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    LifeShare | 2 min read

    “The Real World”: 3 Takeaways from LifeShare’s Software Engineering Intern

    As I walked into the offices of LifeShare on June 3rd I had no idea what to expect from my first internship and “real world” work experience. For fifteen years I had completed assignment after assignment only to shelve everything I had worked on after the due date had passed. However, through this summer internship I have been able to produce real world product that is now in production for a growing company and have learned countless lessons while doing it. Among these, three specific takeaways stand out.

    Image courtesy of user Fred Kuipers via freeimages.com

    Don’t Give Up

    Early in my journey with LifeShare I felt myself getting very discouraged. I felt that it was taking me much longer than it should have to get the hang of the environment for which I was developing and that I should have had more to show for my work than I did. As time passed, however, I found myself getting more and more proficient with the software’s architecture and I started to see real progress being made in my work. Now, as I end the summer, I have been able to complete over fifteen different projects which have or will go into a production release of LifeShare’s software. One such project allowed me to develop a new administrative account management portion of LifeShare’s web application. This project involved multiple stages and iterations before it was completed. Had I given up early in the summer I would have never been able to see the fruits of my labor or feel the sense of accomplishment that I now feel. It is great to know my work will live on even after I’m back in class this fall.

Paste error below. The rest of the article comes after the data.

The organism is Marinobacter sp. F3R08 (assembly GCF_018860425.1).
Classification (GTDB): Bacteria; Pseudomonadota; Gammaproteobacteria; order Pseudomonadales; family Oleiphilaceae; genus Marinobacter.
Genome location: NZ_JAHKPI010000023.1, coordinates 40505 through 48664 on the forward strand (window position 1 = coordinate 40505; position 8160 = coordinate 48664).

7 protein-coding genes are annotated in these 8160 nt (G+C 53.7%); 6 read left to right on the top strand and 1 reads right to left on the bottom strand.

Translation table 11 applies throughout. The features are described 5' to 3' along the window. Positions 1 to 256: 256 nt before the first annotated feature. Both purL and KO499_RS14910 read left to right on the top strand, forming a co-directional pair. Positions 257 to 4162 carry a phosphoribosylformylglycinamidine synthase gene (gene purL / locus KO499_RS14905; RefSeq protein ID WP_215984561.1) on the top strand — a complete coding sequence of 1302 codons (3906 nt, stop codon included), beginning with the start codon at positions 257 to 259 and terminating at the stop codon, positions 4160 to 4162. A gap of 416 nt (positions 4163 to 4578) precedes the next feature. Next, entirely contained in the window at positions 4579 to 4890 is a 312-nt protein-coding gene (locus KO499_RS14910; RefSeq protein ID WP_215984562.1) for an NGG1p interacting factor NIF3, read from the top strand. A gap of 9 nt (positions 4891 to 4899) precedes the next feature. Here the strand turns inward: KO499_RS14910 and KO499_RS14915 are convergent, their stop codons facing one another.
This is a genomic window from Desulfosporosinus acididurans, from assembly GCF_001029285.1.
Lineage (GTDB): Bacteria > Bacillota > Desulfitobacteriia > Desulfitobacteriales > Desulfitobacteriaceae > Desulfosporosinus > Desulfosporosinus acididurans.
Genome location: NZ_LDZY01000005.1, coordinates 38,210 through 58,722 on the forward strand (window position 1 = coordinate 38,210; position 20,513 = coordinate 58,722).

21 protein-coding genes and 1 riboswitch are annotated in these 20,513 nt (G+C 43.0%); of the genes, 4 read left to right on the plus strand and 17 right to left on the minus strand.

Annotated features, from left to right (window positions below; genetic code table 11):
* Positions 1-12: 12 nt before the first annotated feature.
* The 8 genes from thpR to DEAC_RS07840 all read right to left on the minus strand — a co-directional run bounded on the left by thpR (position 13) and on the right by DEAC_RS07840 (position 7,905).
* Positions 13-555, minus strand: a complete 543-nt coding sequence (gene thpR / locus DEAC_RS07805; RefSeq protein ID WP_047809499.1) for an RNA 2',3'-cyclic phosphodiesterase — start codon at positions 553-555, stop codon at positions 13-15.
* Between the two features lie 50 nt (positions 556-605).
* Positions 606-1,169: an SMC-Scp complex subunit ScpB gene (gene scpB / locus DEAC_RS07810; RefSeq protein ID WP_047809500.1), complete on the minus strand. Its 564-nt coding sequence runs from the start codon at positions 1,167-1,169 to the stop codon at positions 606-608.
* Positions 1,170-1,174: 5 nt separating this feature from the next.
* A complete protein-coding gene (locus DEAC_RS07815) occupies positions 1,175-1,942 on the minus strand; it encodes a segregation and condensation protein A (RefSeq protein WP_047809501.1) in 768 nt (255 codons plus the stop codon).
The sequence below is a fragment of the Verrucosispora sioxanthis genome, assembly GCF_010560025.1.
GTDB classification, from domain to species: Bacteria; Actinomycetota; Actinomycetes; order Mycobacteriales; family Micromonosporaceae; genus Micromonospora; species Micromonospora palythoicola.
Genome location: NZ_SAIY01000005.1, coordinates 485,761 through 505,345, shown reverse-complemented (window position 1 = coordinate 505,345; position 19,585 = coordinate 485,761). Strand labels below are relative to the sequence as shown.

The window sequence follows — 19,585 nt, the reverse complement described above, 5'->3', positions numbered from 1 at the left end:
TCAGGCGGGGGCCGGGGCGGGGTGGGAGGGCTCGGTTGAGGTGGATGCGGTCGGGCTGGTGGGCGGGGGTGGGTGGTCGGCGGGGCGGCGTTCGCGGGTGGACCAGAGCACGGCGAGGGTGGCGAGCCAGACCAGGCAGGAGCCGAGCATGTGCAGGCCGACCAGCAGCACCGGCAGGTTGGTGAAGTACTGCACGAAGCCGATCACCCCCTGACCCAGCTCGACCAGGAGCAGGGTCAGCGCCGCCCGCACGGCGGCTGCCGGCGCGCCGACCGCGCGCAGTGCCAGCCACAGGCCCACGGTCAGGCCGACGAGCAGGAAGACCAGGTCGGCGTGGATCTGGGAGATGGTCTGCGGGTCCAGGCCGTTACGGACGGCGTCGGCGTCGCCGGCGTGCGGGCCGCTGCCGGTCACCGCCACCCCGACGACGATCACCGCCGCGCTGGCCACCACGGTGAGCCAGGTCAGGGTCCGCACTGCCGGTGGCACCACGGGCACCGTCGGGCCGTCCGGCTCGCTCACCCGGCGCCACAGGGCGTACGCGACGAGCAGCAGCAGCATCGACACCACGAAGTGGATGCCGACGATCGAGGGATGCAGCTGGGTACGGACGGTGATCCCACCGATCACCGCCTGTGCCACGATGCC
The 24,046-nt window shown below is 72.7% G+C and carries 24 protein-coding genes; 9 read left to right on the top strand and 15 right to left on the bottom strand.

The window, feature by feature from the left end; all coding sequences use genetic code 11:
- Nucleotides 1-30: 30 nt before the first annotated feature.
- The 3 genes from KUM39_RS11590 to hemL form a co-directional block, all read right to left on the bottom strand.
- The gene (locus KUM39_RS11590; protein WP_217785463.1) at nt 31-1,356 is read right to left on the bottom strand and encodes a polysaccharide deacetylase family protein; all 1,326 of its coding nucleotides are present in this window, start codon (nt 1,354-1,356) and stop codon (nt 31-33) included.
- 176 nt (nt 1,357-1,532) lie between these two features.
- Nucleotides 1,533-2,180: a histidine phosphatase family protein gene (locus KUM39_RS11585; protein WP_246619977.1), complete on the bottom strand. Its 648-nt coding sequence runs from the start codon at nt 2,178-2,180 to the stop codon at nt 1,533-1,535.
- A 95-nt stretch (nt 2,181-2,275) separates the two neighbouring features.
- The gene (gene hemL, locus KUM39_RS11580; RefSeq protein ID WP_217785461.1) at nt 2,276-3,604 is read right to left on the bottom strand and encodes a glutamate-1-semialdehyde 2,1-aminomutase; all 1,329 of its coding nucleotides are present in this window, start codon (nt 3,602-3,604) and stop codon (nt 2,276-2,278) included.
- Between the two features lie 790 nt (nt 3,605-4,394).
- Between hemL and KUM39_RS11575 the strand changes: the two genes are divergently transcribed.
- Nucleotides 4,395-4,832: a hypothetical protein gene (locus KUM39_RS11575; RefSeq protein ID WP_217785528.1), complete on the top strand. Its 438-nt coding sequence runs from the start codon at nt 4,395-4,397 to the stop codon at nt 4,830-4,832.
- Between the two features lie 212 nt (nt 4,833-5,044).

Think Long Term

    School projects are great tools for learning and immersing students into the topic that is being taught in a course. However, these projects tend to lend themselves to teaching a bad habit, not thinking long term. Most of these projects are thrown away after the end of the course and never thought of or touched again. Because these projects are just thrown away many times students do not worry about trying for foresee a future issue or use of the project. This experience has taught me that in the workplace it is extremely important to think long term. On many occasions throughout the summer I would present my fully working projects to my boss for review only to be sent back to fix various portions of the code. Why? To make it friendlier for the future. While my code would fulfill the job that it was meant for many times it could also help in completing future projects if designed correctly. This summer taught me that to be successful in both business and in life.

    Believe In Your Product

    I have always believed the most worthwhile type of job is one that helps other people. The LifeShare team’s desire to help and improve the quality of life for the senior community is one of the key reasons that I was drawn to work for the company. Throughout the summer I have seen the power of believing in what you are doing first hand. Journalist David Frost once said, “Don’t aim for success if you want it; just do what you love and believe in, and it will come naturally.” If you believe in what you are creating or working on you are much more likely to provide an end product of a much higher quality.

    This summer has taught me valuable lessons I will be able to take with me the rest of my life. These lessons will help guide me in both my future work and life for years to come. While my experience may not be representative of other internships my peers may have had at the same time, for me, it has been empowering. I can’t thank my co workers enough for their patience and guidance this summer along with the countless lessons they have taught me.

    Trevor Burch is a Junior student at the Rose-Hulman Institute of Technology from Fairbanks, Indiana who is majoring in Computer Science and Software Engineering. When he’s not writing code, he enjoys watching college basketball and NASCAR and listening to a lot of music. When he graduates, he wants to develop software with a company that strives to make a positive and meaningful difference in the world.

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